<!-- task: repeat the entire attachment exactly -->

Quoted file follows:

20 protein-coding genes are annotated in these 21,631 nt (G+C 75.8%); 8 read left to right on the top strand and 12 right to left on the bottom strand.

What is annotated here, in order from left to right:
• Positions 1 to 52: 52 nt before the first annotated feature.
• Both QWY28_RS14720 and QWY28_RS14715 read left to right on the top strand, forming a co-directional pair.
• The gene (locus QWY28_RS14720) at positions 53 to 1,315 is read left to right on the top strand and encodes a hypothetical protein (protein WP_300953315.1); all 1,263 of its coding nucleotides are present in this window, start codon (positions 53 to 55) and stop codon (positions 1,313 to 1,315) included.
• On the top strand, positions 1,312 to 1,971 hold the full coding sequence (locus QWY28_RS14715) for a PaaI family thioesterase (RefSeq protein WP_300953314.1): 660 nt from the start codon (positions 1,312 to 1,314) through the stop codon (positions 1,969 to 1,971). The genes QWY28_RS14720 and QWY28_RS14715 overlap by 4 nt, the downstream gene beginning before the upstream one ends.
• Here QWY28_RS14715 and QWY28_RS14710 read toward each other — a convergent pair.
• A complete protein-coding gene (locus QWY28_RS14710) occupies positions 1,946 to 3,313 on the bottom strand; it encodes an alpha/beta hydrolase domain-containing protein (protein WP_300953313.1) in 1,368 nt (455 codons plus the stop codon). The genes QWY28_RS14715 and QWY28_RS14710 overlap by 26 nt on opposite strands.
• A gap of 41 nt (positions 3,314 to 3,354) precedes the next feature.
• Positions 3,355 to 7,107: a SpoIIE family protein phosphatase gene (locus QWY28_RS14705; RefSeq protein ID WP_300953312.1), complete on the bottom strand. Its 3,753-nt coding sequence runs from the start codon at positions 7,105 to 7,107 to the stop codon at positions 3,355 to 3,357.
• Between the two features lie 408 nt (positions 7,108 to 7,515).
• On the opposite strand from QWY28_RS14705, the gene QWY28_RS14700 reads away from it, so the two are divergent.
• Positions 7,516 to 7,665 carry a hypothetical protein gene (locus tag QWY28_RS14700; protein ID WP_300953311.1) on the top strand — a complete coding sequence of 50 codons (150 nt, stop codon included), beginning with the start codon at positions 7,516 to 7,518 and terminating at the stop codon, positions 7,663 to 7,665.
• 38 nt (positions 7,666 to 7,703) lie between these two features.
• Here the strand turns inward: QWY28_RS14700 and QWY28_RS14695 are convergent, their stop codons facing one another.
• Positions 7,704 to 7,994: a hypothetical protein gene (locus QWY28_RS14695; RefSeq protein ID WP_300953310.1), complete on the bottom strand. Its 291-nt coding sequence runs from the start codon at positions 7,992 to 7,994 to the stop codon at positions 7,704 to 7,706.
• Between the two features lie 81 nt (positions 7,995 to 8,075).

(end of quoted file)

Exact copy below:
20 protein-coding genes are annotated in these 21,631 nt (G+C 75.8%); 8 read left to right on the top strand and 12 right to left on the bottom strand.

What is annotated here, in order from left to right:
• Positions 1 to 52: 52 nt before the first annotated feature.
• Both QWY28_RS14720 and QWY28_RS14715 read left to right on the top strand, forming a co-directional pair.
• The gene (locus QWY28_RS14720) at positions 53 to 1,315 is read left to right on the top strand and encodes a hypothetical protein (protein WP_300953315.1); all 1,263 of its coding nucleotides are present in this window, start codon (positions 53 to 55) and stop codon (positions 1,313 to 1,315) included.
• On the top strand, positions 1,312 to 1,971 hold the full coding sequence (locus QWY28_RS14715) for a PaaI family thioesterase (RefSeq protein WP_300953314.1): 660 nt from the start codon (positions 1,312 to 1,314) through the stop codon (positions 1,969 to 1,971). The genes QWY28_RS14720 and QWY28_RS14715 overlap by 4 nt, the downstream gene beginning before the upstream one ends.
• Here QWY28_RS14715 and QWY28_RS14710 read toward each other — a convergent pair.
• A complete protein-coding gene (locus QWY28_RS14710) occupies positions 1,946 to 3,313 on the bottom strand; it encodes an alpha/beta hydrolase domain-containing protein (protein WP_300953313.1) in 1,368 nt (455 codons plus the stop codon). The genes QWY28_RS14715 and QWY28_RS14710 overlap by 26 nt on opposite strands.
• A gap of 41 nt (positions 3,314 to 3,354) precedes the next feature.
• Positions 3,355 to 7,107: a SpoIIE family protein phosphatase gene (locus QWY28_RS14705; RefSeq protein ID WP_300953312.1), complete on the bottom strand. Its 3,753-nt coding sequence runs from the start codon at positions 7,105 to 7,107 to the stop codon at positions 3,355 to 3,357.
• Between the two features lie 408 nt (positions 7,108 to 7,515).
• On the opposite strand from QWY28_RS14705, the gene QWY28_RS14700 reads away from it, so the two are divergent.
• Positions 7,516 to 7,665 carry a hypothetical protein gene (locus tag QWY28_RS14700; protein ID WP_300953311.1) on the top strand — a complete coding sequence of 50 codons (150 nt, stop codon included), beginning with the start codon at positions 7,516 to 7,518 and terminating at the stop codon, positions 7,663 to 7,665.
• 38 nt (positions 7,666 to 7,703) lie between these two features.
• Here the strand turns inward: QWY28_RS14700 and QWY28_RS14695 are convergent, their stop codons facing one another.
• Positions 7,704 to 7,994: a hypothetical protein gene (locus QWY28_RS14695; RefSeq protein ID WP_300953310.1), complete on the bottom strand. Its 291-nt coding sequence runs from the start codon at positions 7,992 to 7,994 to the stop codon at positions 7,704 to 7,706.
• Between the two features lie 81 nt (positions 7,995 to 8,075).